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The Ottoman sultan, Abdülmecid I founded the Hereke Imperial Manufacture in 1841 to produce all the textiles for his Dolmabahçe Palace on the Bosphorus. He gathered the best artists and carpet weavers of the former Ottoman Empire in Hereke, where they began producing high quality rugs and large carpets with unique patterns.
After completing work on the Dolmabahçe Palace, the Ottoman sultans used to give Hereke carpets as gifts to selected visiting royalties, noblemen and statesmen. It was not until 1890 that some traders in Istanbul were allowed to sell some of the pieces made at Hereke. With the end of the Ottoman Empire the production of Hereke carpets was restricted until the middle of the 20th century when some master-weavers in Hereke began once more to produce the carpets in continuation of the tradition of the Ottoman palace carpets.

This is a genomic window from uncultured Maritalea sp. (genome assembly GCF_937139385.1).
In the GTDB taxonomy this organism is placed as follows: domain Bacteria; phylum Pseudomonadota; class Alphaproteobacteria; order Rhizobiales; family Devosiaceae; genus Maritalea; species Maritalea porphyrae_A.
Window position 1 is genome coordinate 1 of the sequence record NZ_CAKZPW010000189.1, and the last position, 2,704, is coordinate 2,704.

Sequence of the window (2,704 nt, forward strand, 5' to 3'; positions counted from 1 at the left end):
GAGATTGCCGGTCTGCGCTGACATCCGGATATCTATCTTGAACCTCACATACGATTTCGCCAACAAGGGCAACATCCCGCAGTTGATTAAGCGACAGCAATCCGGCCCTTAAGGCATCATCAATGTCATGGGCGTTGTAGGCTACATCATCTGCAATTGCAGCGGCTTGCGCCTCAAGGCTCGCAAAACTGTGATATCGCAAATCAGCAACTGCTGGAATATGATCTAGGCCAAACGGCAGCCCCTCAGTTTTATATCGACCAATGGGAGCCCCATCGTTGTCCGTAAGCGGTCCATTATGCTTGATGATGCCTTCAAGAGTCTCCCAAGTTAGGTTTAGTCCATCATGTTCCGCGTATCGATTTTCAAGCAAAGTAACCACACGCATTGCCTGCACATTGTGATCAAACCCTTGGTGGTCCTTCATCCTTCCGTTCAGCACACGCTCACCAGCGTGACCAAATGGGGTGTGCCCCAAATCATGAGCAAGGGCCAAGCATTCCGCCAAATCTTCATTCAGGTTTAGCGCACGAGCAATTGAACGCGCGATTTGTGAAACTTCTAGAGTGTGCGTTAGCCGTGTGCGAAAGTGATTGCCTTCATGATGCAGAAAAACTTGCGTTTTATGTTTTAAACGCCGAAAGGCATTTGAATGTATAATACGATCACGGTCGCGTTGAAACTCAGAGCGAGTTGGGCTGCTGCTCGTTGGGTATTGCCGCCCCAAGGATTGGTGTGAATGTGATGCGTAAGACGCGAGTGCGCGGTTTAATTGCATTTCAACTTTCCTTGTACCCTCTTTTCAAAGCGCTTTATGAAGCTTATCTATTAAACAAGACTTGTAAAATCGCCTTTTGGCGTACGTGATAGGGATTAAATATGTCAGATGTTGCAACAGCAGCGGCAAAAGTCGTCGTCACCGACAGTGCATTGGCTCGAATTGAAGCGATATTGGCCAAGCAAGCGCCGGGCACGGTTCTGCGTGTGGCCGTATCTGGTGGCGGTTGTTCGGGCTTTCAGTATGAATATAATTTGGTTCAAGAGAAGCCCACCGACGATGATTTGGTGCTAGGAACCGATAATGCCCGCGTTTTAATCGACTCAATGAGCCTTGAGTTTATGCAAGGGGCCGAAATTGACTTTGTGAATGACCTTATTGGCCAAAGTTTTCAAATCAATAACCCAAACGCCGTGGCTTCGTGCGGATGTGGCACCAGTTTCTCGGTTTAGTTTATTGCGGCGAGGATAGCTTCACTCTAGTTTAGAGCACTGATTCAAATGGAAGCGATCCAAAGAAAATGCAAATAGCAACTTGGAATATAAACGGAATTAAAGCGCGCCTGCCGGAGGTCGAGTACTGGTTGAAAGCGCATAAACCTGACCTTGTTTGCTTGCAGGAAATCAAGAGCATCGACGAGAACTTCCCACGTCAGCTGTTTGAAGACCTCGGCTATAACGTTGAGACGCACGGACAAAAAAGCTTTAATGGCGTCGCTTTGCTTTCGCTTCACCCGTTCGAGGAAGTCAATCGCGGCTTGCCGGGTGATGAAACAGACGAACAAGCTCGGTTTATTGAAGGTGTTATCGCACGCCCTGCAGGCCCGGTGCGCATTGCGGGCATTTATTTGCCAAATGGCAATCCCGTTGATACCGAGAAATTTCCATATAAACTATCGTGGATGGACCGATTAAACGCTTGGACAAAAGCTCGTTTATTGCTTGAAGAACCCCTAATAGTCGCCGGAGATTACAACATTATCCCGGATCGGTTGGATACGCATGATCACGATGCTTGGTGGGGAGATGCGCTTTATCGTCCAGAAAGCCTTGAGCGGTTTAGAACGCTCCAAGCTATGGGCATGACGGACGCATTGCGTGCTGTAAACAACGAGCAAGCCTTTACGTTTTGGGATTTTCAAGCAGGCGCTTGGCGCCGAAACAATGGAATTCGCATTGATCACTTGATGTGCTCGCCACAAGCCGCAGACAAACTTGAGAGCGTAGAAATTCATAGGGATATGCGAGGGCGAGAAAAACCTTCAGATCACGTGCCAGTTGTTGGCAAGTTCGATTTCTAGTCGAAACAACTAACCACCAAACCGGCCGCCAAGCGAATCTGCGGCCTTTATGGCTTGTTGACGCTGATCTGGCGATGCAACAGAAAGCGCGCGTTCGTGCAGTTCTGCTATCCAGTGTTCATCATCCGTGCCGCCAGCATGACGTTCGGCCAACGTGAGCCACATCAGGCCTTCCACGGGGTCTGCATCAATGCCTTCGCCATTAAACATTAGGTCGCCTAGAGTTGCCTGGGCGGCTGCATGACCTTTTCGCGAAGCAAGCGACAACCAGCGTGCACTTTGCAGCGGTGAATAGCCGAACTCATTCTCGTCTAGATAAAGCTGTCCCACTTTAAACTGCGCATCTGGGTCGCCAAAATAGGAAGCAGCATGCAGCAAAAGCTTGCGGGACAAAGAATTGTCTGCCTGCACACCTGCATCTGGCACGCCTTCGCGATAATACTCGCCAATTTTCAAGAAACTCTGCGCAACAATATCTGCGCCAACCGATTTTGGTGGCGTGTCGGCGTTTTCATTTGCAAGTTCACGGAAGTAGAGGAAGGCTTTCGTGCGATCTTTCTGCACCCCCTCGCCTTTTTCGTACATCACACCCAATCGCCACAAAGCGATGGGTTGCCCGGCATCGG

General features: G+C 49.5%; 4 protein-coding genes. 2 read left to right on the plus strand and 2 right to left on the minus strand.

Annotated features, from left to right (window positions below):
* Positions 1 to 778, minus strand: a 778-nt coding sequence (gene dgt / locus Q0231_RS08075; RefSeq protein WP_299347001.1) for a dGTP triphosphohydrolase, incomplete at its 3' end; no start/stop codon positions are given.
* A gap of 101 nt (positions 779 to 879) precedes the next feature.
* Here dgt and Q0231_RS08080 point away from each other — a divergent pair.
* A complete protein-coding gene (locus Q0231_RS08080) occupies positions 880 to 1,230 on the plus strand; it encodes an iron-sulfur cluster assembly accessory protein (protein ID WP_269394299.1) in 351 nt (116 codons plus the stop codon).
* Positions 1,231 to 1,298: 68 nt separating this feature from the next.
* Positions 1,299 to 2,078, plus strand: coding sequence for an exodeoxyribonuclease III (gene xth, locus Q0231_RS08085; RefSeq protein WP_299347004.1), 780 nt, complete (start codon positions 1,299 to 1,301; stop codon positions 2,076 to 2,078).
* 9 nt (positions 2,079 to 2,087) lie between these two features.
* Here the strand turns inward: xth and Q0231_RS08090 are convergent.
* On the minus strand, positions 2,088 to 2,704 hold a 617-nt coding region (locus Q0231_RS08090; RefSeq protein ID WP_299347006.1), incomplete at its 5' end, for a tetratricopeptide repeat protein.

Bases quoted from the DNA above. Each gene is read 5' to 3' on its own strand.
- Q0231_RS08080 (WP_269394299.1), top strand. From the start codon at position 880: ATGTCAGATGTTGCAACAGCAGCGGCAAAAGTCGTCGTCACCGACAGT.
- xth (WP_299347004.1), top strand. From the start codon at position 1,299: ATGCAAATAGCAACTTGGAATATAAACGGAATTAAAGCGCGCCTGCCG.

As of 1920, Hereke was home to a carpet making school which was run by the state. Both Muslim and Christian women and children attended classes.
Hereke carpets typically are very large, palace sized carpets, and are made with wool on cotton, camel hair on cotton, silk on cotton as well as silk on silk, which are knotted in small sizes. The precision of their double knots (Turkish or Ghiordes knots), which allows the clear display of patterns, together with the colour combinations and the harmonious patterns have made them highly collectible. Today, Hereke carpets and rugs are still made with the traditional patterns of the Ottoman sultan, Abdülmecid I, as well as both traditional Anatolian and contemporary figurative patterns.